Flu & Covid
Why Vaccinate? Flu vaccinations
Flu vaccination is important because:
- while flu is unpleasant for most people, it can be dangerous and even life threatening for some people, particularly those with certain health conditions
- more people are likely to get flu this winter as fewer people will have built up natural immunity to it during the COVID-19 pandemic
- if you get flu and COVID-19 at the same time, research shows you're more likely to be seriously ill
Who can have the flu vaccine?
The flu vaccine is given free on the NHS to adults who:
- are 65 and over (including those who will be 65 by 31 March 2024)
- have certain health conditions
- are pregnant
- are in long-stay residential care
- receive a carer's allowance, or are the main carer for an older or disabled person who may be at risk if you get sick
- live with someone who is more likely to get a severe infection due to a weakened immune system, such as someone living with HIV, someone who has had a transplant, or is having certain treatments for cancer, lupus or rheumatoid arthritis
- are frontline health workers
- are social care workers who cannot get the vaccine through an occupational health scheme at work
Starting from mid-October, people aged 50 years old or over (including those who will be 50 years old by 31 March 2024) can have a free NHS flu vaccine. This is so at-risk groups can be offered vaccination first.
If you're in this age group and have a long-term health condition that puts you at risk from flu, you do not have to wait until mid-October.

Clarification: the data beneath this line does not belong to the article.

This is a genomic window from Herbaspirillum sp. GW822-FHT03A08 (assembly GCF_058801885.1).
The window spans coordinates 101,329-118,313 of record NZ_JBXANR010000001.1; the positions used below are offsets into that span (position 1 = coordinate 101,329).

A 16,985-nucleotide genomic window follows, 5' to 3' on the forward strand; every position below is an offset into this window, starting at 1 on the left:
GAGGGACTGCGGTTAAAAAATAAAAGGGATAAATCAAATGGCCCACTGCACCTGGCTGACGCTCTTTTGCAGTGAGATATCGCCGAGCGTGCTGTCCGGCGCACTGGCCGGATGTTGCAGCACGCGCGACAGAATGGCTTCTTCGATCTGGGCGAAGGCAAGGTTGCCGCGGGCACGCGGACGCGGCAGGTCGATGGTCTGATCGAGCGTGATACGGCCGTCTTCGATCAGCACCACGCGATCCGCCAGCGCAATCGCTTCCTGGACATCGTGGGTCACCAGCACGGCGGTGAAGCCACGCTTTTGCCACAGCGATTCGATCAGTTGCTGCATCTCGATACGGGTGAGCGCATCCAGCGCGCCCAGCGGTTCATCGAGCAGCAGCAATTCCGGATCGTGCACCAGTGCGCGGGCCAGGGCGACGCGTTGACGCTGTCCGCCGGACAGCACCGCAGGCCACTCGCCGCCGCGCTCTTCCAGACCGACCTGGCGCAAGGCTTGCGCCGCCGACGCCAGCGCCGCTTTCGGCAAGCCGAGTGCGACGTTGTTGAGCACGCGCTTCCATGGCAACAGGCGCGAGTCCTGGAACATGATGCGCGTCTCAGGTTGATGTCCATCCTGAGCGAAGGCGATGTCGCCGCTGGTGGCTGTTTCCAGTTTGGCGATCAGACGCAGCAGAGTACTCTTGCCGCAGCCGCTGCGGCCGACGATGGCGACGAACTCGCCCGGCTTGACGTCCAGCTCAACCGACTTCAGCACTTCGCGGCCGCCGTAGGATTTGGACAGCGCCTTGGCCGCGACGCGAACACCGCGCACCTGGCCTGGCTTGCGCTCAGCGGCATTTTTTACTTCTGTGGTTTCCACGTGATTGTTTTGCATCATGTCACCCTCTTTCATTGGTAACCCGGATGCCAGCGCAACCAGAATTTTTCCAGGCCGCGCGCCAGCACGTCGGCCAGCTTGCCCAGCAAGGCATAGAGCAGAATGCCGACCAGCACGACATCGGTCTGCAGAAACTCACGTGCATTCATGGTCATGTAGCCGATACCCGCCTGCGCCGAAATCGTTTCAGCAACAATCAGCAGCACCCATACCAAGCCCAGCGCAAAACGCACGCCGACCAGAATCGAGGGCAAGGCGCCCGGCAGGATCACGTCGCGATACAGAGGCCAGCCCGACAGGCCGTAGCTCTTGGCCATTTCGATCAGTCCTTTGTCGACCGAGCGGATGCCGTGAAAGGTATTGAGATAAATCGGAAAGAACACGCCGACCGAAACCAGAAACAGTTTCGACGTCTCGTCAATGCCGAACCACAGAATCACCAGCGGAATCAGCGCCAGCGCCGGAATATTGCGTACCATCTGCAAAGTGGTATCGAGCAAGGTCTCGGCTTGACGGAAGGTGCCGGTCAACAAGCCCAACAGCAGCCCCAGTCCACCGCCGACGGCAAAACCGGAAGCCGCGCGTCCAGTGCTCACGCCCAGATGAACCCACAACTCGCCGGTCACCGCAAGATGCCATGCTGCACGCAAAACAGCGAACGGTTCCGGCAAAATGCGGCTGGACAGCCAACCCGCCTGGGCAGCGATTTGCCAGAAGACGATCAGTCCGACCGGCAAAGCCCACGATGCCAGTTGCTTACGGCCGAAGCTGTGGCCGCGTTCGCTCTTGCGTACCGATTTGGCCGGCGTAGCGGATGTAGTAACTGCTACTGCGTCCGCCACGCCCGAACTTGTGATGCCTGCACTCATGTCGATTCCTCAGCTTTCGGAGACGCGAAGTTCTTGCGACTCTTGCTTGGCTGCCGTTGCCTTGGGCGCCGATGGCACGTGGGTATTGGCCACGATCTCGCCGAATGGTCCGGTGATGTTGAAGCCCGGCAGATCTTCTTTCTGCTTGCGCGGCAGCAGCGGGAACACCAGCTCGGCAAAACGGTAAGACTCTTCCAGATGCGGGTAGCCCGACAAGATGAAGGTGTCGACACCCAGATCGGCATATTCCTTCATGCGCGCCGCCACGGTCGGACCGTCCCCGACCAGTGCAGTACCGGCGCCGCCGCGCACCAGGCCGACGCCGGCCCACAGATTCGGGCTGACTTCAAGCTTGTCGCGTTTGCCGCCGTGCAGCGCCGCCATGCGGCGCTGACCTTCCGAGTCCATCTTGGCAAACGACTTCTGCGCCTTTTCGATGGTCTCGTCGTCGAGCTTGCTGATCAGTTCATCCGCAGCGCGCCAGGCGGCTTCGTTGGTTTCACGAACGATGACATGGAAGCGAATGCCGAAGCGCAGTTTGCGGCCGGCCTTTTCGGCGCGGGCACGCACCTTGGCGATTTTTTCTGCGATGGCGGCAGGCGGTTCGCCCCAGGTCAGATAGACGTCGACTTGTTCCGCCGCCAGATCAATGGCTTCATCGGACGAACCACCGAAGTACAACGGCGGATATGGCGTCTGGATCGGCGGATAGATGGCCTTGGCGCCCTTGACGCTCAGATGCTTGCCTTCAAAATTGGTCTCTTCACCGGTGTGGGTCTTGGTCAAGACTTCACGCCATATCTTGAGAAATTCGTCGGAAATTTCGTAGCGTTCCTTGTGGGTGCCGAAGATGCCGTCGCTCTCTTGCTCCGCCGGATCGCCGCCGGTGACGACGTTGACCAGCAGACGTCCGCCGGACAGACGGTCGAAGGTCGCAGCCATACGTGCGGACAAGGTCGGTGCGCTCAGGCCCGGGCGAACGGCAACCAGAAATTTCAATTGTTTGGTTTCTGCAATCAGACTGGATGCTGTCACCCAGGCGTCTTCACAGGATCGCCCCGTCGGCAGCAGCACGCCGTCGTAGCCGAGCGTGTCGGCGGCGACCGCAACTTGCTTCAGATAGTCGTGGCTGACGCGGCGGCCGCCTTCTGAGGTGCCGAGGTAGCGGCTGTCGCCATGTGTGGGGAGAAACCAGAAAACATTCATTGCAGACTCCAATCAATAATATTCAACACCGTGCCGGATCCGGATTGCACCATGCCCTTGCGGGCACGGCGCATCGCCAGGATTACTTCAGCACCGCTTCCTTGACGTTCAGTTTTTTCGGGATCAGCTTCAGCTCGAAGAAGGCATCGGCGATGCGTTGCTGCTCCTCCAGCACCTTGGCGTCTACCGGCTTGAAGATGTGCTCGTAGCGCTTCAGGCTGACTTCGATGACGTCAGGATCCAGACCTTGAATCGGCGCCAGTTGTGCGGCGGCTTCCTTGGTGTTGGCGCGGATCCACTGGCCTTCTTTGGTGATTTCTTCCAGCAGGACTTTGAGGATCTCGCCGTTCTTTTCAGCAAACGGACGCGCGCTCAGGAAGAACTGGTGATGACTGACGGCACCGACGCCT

Seasonal COVID-19 vaccine
You may be able to get a seasonal COVID-19 vaccine in autumn 2023 if you’re at increased risk of getting seriously ill from COVID-19. For example, this may be due to a health condition or your age.
How to get a seasonal COVID-19 vaccine
We will contact you if your NHS record suggests you may be eligible.
Information on how to stay safe and healthy abroad
Fitfortravel is a free public access website providing up to date health information for the UK public on avoiding illness and staying healthy when travelling abroad.
Travelling in Europe
Your rights & EU rules
If you are travelling to Europe the EU has published useful information for travellers on the European website.
As an EU national, you enjoy the right of free movement. This means you’re entitled to travel, work and live in another EU country. If you’re a citizen of a Schengen country – which is most EU countries – you’re also free to travel to other Schengen countries without the need for border checks.
As an EU national, you can also benefit from EU-wide passenger rights for travel into, out of or within the EU by air, rail, bus/coach or ship. You can travel with pets and other animals in the EU provided you comply with the rules (pet passports). There are EU limits on taking alcohol, tobacco or cash with you to another EU country. Each EU country can set its own limits or restrictions, so check before you go.
Functional Cookies are enabled by default at all times so that we can save your preferences for cookie settings and ensure site works and delivers best experience.
3rd Party Cookies
This website uses Google Analytics to collect anonymous information such as the number of visitors to the site, and the most popular pages.
Keeping this cookie enabled helps us to improve our website.